By the way, the Western free reed makes a sound only when air flows in one direction. If you study the six steps again, but imagine the flow in the opposite direction, it should be clear why—there will never be a point at which the air is blocked (or mostly blocked). The reed will probably bend upwards a bit, but won't vibrate.
 

Answers and Replies

  • #2
sophiecentaur
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Air flowing through this opening would need a speed of around 322 m/s to follow the continuity formula.
I'm not sure that air would have to flow continuously. The local 'DC' flow could be interrupted and bidirectional over the cycle.
 
  • #3
Freixas
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35
I'm not sure that air would have to flow continuously. The local 'DC' flow could be interrupted and bidirectional over the cycle.

Thanks. Could you elaborate?

If the input flow is a continuous 0.5 L/s, what does it mean to say that the flow is not continuous? Where does the air coming into the system go if an equal amount is not flowing out?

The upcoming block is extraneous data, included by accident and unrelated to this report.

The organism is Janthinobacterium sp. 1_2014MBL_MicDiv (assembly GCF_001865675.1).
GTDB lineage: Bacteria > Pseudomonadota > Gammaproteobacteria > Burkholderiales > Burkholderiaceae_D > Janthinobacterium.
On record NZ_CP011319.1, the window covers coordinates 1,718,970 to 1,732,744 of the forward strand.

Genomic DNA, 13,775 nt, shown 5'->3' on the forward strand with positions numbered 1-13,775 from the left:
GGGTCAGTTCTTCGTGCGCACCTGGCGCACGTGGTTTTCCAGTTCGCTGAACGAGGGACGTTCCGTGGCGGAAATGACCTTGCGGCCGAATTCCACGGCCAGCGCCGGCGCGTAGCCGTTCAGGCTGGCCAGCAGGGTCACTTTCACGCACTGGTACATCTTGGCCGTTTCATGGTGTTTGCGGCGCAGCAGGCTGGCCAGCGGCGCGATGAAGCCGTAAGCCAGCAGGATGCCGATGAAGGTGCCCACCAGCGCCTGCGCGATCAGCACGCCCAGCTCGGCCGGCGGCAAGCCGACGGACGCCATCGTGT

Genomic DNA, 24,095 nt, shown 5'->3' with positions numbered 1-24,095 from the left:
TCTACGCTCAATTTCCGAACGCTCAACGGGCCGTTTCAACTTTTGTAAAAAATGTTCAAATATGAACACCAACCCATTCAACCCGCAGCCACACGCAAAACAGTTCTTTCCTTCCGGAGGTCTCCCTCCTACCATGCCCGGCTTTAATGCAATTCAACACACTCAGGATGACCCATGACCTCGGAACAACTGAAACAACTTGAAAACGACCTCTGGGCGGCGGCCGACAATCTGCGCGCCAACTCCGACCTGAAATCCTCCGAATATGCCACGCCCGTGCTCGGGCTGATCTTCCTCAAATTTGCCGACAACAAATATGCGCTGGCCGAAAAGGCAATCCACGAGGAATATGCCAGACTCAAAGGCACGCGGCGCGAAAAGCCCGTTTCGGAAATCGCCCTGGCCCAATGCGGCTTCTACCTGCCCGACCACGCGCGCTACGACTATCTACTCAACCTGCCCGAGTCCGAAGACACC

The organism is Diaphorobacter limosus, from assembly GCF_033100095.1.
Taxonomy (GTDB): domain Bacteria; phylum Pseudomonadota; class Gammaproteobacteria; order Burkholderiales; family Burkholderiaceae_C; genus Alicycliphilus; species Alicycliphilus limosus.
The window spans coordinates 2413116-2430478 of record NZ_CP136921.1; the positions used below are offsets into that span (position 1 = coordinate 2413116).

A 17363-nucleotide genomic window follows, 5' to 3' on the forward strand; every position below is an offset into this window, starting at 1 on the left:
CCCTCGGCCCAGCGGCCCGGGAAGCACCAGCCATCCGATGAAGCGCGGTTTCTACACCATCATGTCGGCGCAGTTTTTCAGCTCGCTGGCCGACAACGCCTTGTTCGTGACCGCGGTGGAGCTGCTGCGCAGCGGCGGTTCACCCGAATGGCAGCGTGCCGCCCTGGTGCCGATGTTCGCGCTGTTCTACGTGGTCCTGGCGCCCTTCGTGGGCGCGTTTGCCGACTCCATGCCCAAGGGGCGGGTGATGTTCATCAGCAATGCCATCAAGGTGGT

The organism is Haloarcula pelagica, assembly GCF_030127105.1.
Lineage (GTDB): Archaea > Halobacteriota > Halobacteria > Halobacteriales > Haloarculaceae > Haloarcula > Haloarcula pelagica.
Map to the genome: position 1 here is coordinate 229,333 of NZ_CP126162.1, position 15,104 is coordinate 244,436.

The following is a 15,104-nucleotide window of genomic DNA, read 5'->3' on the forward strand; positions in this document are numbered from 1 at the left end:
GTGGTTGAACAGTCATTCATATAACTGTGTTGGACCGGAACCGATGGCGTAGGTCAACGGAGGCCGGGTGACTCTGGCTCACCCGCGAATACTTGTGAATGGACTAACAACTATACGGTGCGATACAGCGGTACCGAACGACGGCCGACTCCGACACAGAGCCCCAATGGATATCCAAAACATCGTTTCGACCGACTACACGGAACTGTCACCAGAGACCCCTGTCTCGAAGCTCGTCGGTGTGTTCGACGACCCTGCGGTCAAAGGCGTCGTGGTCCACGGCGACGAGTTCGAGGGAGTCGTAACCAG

By the way, I've been going through research papers and seen simulations that enforce the idea that, when the tongue enters the gap, air speeds drop. Unfortunately, the graphics just showed air speeds and not pressures, which would have completed the picture.

I can only imagine two options for the extra air: compression (more air in the same space) or bending of the tongue (increasing the air chamber space to accommodate more air). I suppose there's a third option: the air flow stops, but one of the other two options seems more likely.

The term "DC" means Direct Current to me. I don't think I know what you mean by the term. By "cycle", I assume you mean the reed vibration from 1-6. But I don't understand how you would have a bidirectional flow during this cycle. I'm having problems just understanding a unidirectional flow. :-)
 
  • #4
sophiecentaur
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Where does the air coming into the system go if an equal amount is not flowing out?